Hellström, G., Heynen, M., Borcherding, J. et al. 2016. Individual consistency and context dependence in group-size preference of Eurasian perch. Behavioural Processes 133, 6-11.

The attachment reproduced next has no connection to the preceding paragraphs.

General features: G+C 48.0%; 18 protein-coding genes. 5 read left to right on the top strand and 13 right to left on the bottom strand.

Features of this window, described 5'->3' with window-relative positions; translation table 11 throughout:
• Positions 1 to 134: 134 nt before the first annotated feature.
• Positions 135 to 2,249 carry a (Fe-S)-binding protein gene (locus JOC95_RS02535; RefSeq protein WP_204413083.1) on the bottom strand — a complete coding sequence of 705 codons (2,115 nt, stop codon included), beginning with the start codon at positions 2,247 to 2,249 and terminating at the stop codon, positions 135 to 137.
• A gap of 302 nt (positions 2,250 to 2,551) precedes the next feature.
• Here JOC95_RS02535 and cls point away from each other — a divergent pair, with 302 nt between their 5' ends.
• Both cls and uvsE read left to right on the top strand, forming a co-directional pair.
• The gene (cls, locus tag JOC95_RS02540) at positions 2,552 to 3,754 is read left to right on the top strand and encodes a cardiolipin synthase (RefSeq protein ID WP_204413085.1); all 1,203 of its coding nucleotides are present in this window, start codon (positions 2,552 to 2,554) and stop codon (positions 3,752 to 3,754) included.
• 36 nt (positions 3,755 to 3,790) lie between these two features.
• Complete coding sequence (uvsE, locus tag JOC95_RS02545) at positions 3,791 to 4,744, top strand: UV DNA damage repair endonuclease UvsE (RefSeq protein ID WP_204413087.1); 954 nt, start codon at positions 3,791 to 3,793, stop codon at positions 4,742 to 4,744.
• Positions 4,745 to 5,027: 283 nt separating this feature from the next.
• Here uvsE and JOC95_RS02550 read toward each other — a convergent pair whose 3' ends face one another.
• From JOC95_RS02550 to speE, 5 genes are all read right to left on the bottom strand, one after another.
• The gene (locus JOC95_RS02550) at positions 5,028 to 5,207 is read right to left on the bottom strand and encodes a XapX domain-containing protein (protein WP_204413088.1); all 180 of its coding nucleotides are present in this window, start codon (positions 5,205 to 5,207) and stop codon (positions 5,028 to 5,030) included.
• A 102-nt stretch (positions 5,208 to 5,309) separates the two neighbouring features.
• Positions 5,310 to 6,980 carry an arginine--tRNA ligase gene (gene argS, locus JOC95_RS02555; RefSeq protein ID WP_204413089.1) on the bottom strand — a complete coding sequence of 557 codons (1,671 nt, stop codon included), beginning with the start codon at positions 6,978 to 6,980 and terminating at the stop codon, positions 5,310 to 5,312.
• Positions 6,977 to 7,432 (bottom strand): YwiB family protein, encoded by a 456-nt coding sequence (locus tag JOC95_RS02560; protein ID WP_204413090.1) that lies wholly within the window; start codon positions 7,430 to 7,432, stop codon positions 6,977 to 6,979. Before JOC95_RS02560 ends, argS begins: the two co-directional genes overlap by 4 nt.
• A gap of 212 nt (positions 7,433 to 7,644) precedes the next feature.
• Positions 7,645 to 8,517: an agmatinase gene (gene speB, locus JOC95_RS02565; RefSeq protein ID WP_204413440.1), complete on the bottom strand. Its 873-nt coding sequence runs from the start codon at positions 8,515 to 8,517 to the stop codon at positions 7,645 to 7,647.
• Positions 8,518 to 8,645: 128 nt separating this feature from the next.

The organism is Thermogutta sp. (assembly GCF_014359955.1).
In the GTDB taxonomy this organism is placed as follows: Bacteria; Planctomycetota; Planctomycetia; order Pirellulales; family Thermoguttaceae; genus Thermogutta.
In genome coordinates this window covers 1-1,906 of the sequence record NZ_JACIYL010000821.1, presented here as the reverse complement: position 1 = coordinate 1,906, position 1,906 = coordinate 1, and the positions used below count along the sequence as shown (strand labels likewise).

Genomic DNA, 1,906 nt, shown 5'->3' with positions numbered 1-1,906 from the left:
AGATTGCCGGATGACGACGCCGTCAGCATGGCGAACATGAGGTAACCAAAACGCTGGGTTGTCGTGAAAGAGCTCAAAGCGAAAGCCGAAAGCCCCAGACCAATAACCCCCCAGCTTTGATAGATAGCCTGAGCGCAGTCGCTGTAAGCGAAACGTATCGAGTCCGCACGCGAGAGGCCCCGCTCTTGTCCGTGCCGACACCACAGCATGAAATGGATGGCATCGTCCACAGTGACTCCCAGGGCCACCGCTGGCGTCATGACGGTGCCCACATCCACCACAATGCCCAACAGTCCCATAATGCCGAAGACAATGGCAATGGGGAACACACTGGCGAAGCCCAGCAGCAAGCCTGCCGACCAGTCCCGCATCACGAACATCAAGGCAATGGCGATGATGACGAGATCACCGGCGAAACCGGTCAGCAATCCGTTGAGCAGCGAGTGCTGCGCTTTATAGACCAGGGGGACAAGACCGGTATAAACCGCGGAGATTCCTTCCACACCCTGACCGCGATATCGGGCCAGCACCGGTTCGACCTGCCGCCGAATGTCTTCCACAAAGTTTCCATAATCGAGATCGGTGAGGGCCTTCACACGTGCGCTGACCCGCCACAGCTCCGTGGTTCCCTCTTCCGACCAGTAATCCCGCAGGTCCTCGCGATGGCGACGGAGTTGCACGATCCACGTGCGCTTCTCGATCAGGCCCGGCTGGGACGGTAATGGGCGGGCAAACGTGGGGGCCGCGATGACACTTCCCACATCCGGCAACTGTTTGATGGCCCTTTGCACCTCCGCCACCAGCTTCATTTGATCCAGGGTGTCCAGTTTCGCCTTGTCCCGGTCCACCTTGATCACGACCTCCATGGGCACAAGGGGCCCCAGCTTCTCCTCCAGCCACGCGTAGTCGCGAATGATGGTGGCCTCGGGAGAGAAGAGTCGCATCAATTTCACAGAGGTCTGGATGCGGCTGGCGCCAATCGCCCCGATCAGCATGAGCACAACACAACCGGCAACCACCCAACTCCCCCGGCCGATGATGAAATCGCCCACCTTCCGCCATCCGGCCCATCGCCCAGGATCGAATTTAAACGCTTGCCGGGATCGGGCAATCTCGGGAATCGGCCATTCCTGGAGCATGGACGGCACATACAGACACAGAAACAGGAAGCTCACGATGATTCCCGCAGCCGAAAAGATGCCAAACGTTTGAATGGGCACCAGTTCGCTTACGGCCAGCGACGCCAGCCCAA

Many fish spend a large part of their life in groups. The size of the group influences potential costs and benefits of group living, and depending on context a fish may prefer different group sizes. Group-size preference may also depend on personality, with social individuals expected to prefer larger groups than asocial fish. This study investigates context-dependent group size preference in two populations of a highly social fish, young of the year Eurasian perch. The perch were given a choice between a group of two and a group of eight conspecifics under three different situations: the small group was feeding, the small group had access to shelter, and a control treatment with no extra stimuli. In general, the perch associated more with the large group, but significantly less so during the food treatment. Perceived access to shelter did not affect group size preference compared to the control treatment. Consistent individual differences in social attraction were found within each context, but not among all contexts. Also, an individual’s sociability did not correlate with its degree of boldness, indicating a lack of a behavioural syndrome between the two personality traits in the studied populations. The results highlight the importance of considering environmental context when studying social behaviour in obligate social fish, and show the complexity of the concept of sociability as a personality trait by demonstrating context dependence in individual consistency in social behaviour.

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